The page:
A U.S. senator has asked 20 automobile manufacturers how each plans to stave off wireless hacking attempts on vehicle computer systems, as well as prevent violations of driver privacy.
"I write to request information regarding your company's protections against the threat of cyberattacks or unwarranted invasions of privacy related to the integration of wireless, navigation and other technologies into and with automobiles," wrote Sen. Ed Markey, D-Mass, in a letter to Daniel Akerson, CEO of General Motors, on Monday (Dec. 2).
Markey's questions imply that he wants carmakers to apply computer-industry security processes, including implementation of anti-virus software, incident logging, incident-response planning, software vulnerability patching and third-party penetration testing — the last of which would stage real hacker attacks on mass-production vehicles.
"Today's cars and light trucks contain more than 50 separate electronic control units (ECUs), connected through a controller area network (CAN) or other network," Markey said. "Vehicle functionality, safety and privacy all depend on the functions of these small computers, as well as their ability to communicate with one another."
Identical letters were also sent to the heads of the North American divisions of Aston Martin, Audi, BMW, Chrysler, Ford, Honda, Hyundai, Jaguar Land Rover, Lamborghini, Mazda, Mercedes Benz, Mitsubishi, Nissan, Porsche, Subaru, Tesla, Toyota, Volkswagen and Volvo. (Audi, Lamborghini, Porsche and Volkswagen share ownership.)
Car hacking isn't just in the movies
Markey, one of the half-dozen lawmakers on Capitol Hill who has demonstrated a clear understanding of computer technology, cited research done earlier this year by two Pentagon-funded "white hat" hackers.
"In a recent study that was funded by the Defense Advanced Research Projects Agency (DARPA)," Markey wrote, "Charlie Miller and Chris Valasek demonstrated their ability to directly connect to a vehicle's computer systems, send commands to different ECUs through the CAN and thereby control the engine, brakes, steering and other critical vehicle components."
Miller, whose day job is at Twitter, and Valasek, who works for Seattle security firm IOActive, used the Pentagon's grant money to open up the dashboards, and then take control, of a Toyota Prius and a Ford Escape.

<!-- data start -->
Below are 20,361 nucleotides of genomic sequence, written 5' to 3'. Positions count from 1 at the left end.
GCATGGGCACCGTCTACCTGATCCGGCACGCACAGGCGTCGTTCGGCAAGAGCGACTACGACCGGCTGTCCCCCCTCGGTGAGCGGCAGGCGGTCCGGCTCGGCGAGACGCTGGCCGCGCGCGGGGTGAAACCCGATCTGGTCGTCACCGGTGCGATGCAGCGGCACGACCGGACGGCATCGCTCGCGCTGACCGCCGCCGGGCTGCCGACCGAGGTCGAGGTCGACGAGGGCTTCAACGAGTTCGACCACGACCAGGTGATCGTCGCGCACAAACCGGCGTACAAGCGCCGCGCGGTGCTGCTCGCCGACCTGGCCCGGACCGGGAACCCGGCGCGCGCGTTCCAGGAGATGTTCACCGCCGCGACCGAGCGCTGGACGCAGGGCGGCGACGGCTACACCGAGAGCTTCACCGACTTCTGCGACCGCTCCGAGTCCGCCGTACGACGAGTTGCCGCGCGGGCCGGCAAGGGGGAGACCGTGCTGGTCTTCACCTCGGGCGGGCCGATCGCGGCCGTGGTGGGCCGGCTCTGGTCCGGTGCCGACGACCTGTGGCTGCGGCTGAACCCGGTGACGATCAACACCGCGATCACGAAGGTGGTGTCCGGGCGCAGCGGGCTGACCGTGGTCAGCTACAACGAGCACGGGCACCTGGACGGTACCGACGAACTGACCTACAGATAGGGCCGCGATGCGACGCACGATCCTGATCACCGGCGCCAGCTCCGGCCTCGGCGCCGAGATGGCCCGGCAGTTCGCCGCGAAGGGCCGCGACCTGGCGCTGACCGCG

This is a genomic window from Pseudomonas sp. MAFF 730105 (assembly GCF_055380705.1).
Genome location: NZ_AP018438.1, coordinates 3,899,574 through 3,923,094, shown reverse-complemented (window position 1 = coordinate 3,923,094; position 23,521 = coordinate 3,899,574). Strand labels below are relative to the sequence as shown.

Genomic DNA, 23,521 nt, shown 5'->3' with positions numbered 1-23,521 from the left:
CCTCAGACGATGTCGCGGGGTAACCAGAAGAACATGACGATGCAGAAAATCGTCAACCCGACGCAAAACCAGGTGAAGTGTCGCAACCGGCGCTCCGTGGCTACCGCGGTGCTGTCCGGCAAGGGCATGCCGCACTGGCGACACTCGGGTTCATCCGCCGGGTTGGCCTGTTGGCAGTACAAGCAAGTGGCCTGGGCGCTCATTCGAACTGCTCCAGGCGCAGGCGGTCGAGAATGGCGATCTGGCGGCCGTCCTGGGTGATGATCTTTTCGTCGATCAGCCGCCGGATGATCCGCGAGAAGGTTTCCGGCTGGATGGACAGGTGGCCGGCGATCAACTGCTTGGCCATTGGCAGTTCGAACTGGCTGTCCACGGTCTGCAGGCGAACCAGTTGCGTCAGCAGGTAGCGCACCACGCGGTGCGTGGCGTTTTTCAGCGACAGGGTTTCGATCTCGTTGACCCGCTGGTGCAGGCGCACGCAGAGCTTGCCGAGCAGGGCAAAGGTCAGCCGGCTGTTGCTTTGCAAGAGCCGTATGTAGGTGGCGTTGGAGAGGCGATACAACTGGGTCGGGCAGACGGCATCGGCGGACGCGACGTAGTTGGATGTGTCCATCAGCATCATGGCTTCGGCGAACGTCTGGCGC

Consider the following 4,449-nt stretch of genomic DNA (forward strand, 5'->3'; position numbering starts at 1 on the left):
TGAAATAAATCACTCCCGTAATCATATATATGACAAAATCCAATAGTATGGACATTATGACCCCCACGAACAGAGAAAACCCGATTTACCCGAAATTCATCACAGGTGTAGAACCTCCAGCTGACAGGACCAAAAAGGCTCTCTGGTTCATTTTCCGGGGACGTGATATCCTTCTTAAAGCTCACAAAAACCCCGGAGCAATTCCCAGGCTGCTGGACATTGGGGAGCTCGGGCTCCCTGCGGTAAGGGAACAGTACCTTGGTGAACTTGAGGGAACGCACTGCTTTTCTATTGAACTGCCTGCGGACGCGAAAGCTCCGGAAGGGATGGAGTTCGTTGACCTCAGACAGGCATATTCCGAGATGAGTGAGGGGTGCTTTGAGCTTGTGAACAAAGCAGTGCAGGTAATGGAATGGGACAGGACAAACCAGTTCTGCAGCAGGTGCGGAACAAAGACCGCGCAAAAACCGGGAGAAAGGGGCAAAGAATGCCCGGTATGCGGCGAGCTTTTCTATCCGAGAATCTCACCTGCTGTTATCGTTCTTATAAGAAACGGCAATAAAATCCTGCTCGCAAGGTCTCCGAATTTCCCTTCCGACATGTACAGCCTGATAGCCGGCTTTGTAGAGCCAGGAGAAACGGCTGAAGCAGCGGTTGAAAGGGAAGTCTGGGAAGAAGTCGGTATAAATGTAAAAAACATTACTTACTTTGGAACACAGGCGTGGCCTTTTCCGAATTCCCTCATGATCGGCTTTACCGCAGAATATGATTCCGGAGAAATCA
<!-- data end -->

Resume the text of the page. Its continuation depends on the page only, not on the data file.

Because the duo plugged laptops into the cars' wiring, the vulnerabilities they found wouldn't be covered by Markey's requests for information, which concern wireless access to vehicle computer systems.
However, because Ford and Toyota dismissed Miller and Valasek's research as unrealistic and unlikely to take place in the real world, it made the companies' responses fair game for Markey's questions.
"Both companies reportedly noted that the researchers directly, rather than wirelessly, accessed the vehicles' computer systems," Markey wrote, "and referred to the need to prevent remote hacking from a wireless device."
As Markey then noted, vehicle hacks have indeed accessed car systems wirelessly. Other hacks have used methods that didn't require digging into dashboards or getting under hoods.
In the past few years, white-hat hackers have started cars using text messages, modified smartphone apps and specially crafted audio CDs. Real criminals have used mechanics' diagnostic tools to steal luxury vehicles.
Tough questions for car makers
Markey's security-related questions ask each manufacturer:
— How many vehicles in its 2013 and 2014 production fleets have wireless access.
— What kind of consumer-accessible vehicle computer systems are present, including Wi-Fi, Bluetooth, smartphone integration, Web browsers, OnStar and similar cellular systems, as well as vehicle-to-vehicle communications.
— Whether the vehicles have been subjected to third-party penetration tests.
— Whether any kind of dedicated security technology is in place.
— What kind of security breaches have already occurred.
— Whether the company has procedures to mitigate incidents and push out software patches.
The senator also asked several privacy-related questions, including how each company collects, stores and distributes information collected by in-car systems relating to driver behavior and history, navigation, location, speed and mileage.
Markey wants to know whether such information is shared with law enforcement, debt-collection agencies or insurance providers, collected by auto dealers or auto-rental companies or sold to third parties.
In a series of questions that affect both security and privacy, Markey asks how many vehicles contain technology, such as General Motors' OnStar, which could remotely shut down a vehicle, and whether customers were made aware of such features.
The senator asks that each company respond to his questions by Jan. 3.
The Auto Alliance, an association of auto manufacturers whose 12 members were all sent Markey letters, issued a pre-emptive statement that "cybersecurity is among the industry's top priorities and the auto industry is working continuously to enhance vehicle security features."
The two-page statement cited the reliability and advantages of in-car computing, as well as cooperation in research and development with other transportation industries, but did not answer Markey's questions.
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